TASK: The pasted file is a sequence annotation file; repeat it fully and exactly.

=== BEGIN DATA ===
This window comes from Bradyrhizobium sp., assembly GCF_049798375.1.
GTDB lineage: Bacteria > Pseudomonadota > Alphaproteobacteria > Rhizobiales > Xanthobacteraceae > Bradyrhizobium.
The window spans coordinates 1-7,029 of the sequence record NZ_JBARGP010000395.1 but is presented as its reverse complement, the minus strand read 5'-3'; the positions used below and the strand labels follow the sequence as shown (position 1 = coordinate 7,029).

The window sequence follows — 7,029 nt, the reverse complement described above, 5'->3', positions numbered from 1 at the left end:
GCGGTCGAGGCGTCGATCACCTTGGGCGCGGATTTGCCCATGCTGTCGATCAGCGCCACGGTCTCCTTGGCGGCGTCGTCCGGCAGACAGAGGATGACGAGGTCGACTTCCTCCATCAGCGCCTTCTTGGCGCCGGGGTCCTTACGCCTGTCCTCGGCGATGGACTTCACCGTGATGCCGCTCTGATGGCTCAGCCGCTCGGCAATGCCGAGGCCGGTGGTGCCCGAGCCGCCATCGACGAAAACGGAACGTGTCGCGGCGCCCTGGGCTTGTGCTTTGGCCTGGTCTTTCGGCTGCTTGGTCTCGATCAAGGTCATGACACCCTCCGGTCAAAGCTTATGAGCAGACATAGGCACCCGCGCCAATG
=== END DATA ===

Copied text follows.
This window comes from Bradyrhizobium sp., assembly GCF_049798375.1.
GTDB lineage: Bacteria > Pseudomonadota > Alphaproteobacteria > Rhizobiales > Xanthobacteraceae > Bradyrhizobium.
The window spans coordinates 1-7,029 of the sequence record NZ_JBARGP010000395.1 but is presented as its reverse complement, the minus strand read 5'-3'; the positions used below and the strand labels follow the sequence as shown (position 1 = coordinate 7,029).

The window sequence follows — 7,029 nt, the reverse complement described above, 5'->3', positions numbered from 1 at the left end:
GCGGTCGAGGCGTCGATCACCTTGGGCGCGGATTTGCCCATGCTGTCGATCAGCGCCACGGTCTCCTTGGCGGCGTCGTCCGGCAGACAGAGGATGACGAGGTCGACTTCCTCCATCAGCGCCTTCTTGGCGCCGGGGTCCTTACGCCTGTCCTCGGCGATGGACTTCACCGTGATGCCGCTCTGATGGCTCAGCCGCTCGGCAATGCCGAGGCCGGTGGTGCCCGAGCCGCCATCGACGAAAACGGAACGTGTCGCGGCGCCCTGGGCTTGTGCTTTGGCCTGGTCTTTCGGCTGCTTGGTCTCGATCAAGGTCATGACACCCTCCGGTCAAAGCTTATGAGCAGACATAGGCACCCGCGCCAATG